ch19 case1 a

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                 Better late and happy than just late

1. Is Fiona a particularly tolerant person, or was she right to be
   impressed by the way that BA reacted?

We do know that Fiona is a researcher with interest in customer service.
Academics tend to be disproportionately critical in their area of expertise, so
BA must have done a lot of good things to impress her! There is ample
evidence of a staged approach to apology, which is designed to minimise
stress and uncertainty. The passengers were kept informed of progress and
their convenience was always put first. For example, they were kept on the
plane to begin with, to avoid the effort of disembarkation, but were taken off
when longer delays were predicted. Opportunities to apologise and empathise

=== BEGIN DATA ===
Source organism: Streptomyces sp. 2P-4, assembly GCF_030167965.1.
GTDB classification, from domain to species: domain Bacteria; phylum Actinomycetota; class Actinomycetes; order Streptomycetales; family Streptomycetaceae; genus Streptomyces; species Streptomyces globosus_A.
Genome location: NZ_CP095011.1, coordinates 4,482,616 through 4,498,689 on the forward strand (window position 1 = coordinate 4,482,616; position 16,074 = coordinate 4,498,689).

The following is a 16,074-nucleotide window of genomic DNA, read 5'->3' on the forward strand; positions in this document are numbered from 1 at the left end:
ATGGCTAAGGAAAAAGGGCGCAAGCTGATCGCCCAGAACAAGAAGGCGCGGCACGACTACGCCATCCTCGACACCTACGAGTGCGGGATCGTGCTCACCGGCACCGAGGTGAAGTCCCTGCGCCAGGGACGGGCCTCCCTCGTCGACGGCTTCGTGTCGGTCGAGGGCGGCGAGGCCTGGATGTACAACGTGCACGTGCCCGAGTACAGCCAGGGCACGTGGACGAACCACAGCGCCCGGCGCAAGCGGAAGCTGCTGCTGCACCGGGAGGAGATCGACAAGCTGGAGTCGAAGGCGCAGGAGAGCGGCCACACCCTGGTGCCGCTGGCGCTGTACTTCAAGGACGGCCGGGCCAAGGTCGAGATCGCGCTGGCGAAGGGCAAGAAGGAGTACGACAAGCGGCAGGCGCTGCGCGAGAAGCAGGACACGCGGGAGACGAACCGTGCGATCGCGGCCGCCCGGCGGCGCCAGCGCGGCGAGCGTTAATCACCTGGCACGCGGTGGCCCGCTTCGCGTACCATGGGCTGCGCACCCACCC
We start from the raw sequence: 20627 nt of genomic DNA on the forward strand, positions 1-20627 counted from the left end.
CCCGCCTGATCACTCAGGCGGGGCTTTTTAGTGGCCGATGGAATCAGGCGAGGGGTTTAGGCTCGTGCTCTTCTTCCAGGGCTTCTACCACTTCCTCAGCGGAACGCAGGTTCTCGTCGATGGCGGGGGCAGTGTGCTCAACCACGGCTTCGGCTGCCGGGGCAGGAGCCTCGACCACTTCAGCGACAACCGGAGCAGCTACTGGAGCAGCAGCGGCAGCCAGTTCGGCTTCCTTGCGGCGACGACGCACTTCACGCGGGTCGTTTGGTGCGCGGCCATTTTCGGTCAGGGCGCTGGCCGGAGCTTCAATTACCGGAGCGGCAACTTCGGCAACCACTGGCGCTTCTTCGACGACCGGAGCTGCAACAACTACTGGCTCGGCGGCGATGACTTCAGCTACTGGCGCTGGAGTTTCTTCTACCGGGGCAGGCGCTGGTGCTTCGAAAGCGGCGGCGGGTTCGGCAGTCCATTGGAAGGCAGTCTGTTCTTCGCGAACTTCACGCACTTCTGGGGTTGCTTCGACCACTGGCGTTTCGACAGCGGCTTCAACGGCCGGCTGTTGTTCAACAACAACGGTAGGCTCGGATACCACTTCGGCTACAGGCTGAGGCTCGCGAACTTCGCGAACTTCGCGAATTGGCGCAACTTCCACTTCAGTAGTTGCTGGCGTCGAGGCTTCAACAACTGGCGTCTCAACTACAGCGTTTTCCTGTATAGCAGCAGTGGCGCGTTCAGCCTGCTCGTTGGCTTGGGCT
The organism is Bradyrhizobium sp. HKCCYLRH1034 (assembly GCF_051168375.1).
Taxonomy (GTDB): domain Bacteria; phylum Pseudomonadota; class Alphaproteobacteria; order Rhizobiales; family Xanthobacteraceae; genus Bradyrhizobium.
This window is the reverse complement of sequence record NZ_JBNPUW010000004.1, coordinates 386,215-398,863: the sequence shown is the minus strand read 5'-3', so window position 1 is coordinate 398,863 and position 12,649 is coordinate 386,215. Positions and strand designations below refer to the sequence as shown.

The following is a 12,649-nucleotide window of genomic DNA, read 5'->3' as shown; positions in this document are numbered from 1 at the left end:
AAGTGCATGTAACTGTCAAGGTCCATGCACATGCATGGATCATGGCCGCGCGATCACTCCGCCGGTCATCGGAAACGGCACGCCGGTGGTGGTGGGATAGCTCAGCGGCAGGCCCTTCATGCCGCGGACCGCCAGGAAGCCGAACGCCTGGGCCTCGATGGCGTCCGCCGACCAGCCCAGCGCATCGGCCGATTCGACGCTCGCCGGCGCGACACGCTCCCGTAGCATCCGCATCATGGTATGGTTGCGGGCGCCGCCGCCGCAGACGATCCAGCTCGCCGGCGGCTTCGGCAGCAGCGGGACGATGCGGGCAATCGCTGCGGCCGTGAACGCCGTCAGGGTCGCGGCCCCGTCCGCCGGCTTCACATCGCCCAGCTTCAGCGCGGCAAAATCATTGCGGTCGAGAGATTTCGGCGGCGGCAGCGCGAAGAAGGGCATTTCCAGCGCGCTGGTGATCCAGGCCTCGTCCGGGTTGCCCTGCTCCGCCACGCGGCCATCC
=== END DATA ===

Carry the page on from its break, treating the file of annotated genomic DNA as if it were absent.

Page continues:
were used effectively, but not excessively. Above all, all the contact staff went
to great lengths to provide whatever individuals needed, going far beyond
symbolic atonement, even into the area of expensive chauffeur-driven
transport on arrival, etc.

Fiona is certainly right to be impressed, but wouldn't this have been an
extremely expensive recovery? Could BA have 'got away' with less? Much
less care and provision would have been possible, but the reaction of
customers could lead to memorable scenes of conflict and hostility. Although
insured customers could claim compensation, this does not absolve BA from
the need to leave positive memories of the incident, particularly as they would
then be more likely to fly BA again.

2. Draw up a 'failure plan' for delays of this type. How could it help the
   airline to improve its recovery procedures further?

Students will probably use the four-stage model described in the chapter as a
basis for their plan. These could be discussed as follows:

In the case of delayed departures as described in the case, the pilot is often
the first crew member to know of the delay and its probable duration. The